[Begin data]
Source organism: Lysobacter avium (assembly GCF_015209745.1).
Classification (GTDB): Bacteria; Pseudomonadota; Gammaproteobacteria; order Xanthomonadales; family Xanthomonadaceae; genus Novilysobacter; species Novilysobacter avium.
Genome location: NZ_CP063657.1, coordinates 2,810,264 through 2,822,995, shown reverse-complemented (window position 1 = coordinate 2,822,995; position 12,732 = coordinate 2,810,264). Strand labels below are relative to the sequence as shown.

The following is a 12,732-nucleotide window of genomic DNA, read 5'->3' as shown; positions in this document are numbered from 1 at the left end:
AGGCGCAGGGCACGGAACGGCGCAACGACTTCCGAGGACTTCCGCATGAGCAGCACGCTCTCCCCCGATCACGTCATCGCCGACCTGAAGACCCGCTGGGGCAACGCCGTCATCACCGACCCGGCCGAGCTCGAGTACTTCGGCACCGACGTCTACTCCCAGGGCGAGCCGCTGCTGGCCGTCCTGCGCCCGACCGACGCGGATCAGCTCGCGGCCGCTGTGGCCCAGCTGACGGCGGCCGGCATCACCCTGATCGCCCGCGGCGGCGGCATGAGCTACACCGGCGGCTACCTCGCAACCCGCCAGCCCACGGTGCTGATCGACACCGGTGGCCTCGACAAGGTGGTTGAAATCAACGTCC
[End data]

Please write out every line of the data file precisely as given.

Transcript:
Source organism: Lysobacter avium (assembly GCF_015209745.1).
Classification (GTDB): Bacteria; Pseudomonadota; Gammaproteobacteria; order Xanthomonadales; family Xanthomonadaceae; genus Novilysobacter; species Novilysobacter avium.
Genome location: NZ_CP063657.1, coordinates 2,810,264 through 2,822,995, shown reverse-complemented (window position 1 = coordinate 2,822,995; position 12,732 = coordinate 2,810,264). Strand labels below are relative to the sequence as shown.

The following is a 12,732-nucleotide window of genomic DNA, read 5'->3' as shown; positions in this document are numbered from 1 at the left end:
AGGCGCAGGGCACGGAACGGCGCAACGACTTCCGAGGACTTCCGCATGAGCAGCACGCTCTCCCCCGATCACGTCATCGCCGACCTGAAGACCCGCTGGGGCAACGCCGTCATCACCGACCCGGCCGAGCTCGAGTACTTCGGCACCGACGTCTACTCCCAGGGCGAGCCGCTGCTGGCCGTCCTGCGCCCGACCGACGCGGATCAGCTCGCGGCCGCTGTGGCCCAGCTGACGGCGGCCGGCATCACCCTGATCGCCCGCGGCGGCGGCATGAGCTACACCGGCGGCTACCTCGCAACCCGCCAGCCCACGGTGCTGATCGACACCGGTGGCCTCGACAAGGTGGTTGAAATCAACGTCC